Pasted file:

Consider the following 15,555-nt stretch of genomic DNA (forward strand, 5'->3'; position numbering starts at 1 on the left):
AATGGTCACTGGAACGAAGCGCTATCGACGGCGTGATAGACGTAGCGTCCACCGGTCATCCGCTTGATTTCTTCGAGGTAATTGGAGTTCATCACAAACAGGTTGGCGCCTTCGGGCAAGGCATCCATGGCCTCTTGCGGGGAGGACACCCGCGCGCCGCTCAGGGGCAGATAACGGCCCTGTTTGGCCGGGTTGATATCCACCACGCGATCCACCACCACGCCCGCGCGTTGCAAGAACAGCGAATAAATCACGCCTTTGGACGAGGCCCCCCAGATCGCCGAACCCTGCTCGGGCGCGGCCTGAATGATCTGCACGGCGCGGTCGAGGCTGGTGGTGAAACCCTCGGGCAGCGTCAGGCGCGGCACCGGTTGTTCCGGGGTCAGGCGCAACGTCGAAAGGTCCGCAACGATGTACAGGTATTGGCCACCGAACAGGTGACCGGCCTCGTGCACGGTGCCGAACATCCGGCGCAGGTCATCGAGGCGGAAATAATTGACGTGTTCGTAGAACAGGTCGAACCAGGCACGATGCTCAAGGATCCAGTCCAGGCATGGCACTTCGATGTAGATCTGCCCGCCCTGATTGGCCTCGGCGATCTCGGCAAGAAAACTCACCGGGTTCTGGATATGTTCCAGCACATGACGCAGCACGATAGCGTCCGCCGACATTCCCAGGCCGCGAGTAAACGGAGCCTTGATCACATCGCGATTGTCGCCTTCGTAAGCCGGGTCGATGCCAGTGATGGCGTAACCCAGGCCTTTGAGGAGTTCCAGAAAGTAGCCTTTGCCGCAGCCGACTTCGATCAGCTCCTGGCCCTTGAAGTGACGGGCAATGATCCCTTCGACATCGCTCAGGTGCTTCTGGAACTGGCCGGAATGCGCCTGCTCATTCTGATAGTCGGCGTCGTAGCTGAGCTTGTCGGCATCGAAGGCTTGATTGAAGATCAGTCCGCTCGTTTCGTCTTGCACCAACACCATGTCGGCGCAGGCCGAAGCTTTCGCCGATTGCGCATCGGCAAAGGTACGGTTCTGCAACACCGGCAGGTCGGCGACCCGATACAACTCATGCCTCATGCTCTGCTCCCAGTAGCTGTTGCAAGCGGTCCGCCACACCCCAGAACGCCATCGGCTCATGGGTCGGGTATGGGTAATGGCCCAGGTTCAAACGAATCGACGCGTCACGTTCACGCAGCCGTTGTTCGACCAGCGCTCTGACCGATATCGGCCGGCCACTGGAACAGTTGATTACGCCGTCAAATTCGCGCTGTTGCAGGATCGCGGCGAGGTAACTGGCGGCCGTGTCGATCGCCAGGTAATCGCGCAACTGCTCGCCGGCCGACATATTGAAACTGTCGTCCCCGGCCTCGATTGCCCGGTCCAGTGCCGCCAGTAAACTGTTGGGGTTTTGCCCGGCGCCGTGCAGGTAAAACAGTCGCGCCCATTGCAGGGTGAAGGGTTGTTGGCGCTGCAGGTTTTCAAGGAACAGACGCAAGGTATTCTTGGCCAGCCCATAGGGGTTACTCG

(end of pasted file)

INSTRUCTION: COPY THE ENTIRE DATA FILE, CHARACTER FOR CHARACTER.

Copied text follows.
Consider the following 15,555-nt stretch of genomic DNA (forward strand, 5'->3'; position numbering starts at 1 on the left):
AATGGTCACTGGAACGAAGCGCTATCGACGGCGTGATAGACGTAGCGTCCACCGGTCATCCGCTTGATTTCTTCGAGGTAATTGGAGTTCATCACAAACAGGTTGGCGCCTTCGGGCAAGGCATCCATGGCCTCTTGCGGGGAGGACACCCGCGCGCCGCTCAGGGGCAGATAACGGCCCTGTTTGGCCGGGTTGATATCCACCACGCGATCCACCACCACGCCCGCGCGTTGCAAGAACAGCGAATAAATCACGCCTTTGGACGAGGCCCCCCAGATCGCCGAACCCTGCTCGGGCGCGGCCTGAATGATCTGCACGGCGCGGTCGAGGCTGGTGGTGAAACCCTCGGGCAGCGTCAGGCGCGGCACCGGTTGTTCCGGGGTCAGGCGCAACGTCGAAAGGTCCGCAACGATGTACAGGTATTGGCCACCGAACAGGTGACCGGCCTCGTGCACGGTGCCGAACATCCGGCGCAGGTCATCGAGGCGGAAATAATTGACGTGTTCGTAGAACAGGTCGAACCAGGCACGATGCTCAAGGATCCAGTCCAGGCATGGCACTTCGATGTAGATCTGCCCGCCCTGATTGGCCTCGGCGATCTCGGCAAGAAAACTCACCGGGTTCTGGATATGTTCCAGCACATGACGCAGCACGATAGCGTCCGCCGACATTCCCAGGCCGCGAGTAAACGGAGCCTTGATCACATCGCGATTGTCGCCTTCGTAAGCCGGGTCGATGCCAGTGATGGCGTAACCCAGGCCTTTGAGGAGTTCCAGAAAGTAGCCTTTGCCGCAGCCGACTTCGATCAGCTCCTGGCCCTTGAAGTGACGGGCAATGATCCCTTCGACATCGCTCAGGTGCTTCTGGAACTGGCCGGAATGCGCCTGCTCATTCTGATAGTCGGCGTCGTAGCTGAGCTTGTCGGCATCGAAGGCTTGATTGAAGATCAGTCCGCTCGTTTCGTCTTGCACCAACACCATGTCGGCGCAGGCCGAAGCTTTCGCCGATTGCGCATCGGCAAAGGTACGGTTCTGCAACACCGGCAGGTCGGCGACCCGATACAACTCATGCCTCATGCTCTGCTCCCAGTAGCTGTTGCAAGCGGTCCGCCACACCCCAGAACGCCATCGGCTCATGGGTCGGGTATGGGTAATGGCCCAGGTTCAAACGAATCGACGCGTCACGTTCACGCAGCCGTTGTTCGACCAGCGCTCTGACCGATATCGGCCGGCCACTGGAACAGTTGATTACGCCGTCAAATTCGCGCTGTTGCAGGATCGCGGCGAGGTAACTGGCGGCCGTGTCGATCGCCAGGTAATCGCGCAACTGCTCGCCGGCCGACATATTGAAACTGTCGTCCCCGGCCTCGATTGCCCGGTCCAGTGCCGCCAGTAAACTGTTGGGGTTTTGCCCGGCGCCGTGCAGGTAAAACAGTCGCGCCCATTGCAGGGTGAAGGGTTGTTGGCGCTGCAGGTTTTCAAGGAACAGACGCAAGGTATTCTTGGCCAGCCCATAGGGGTTACTCG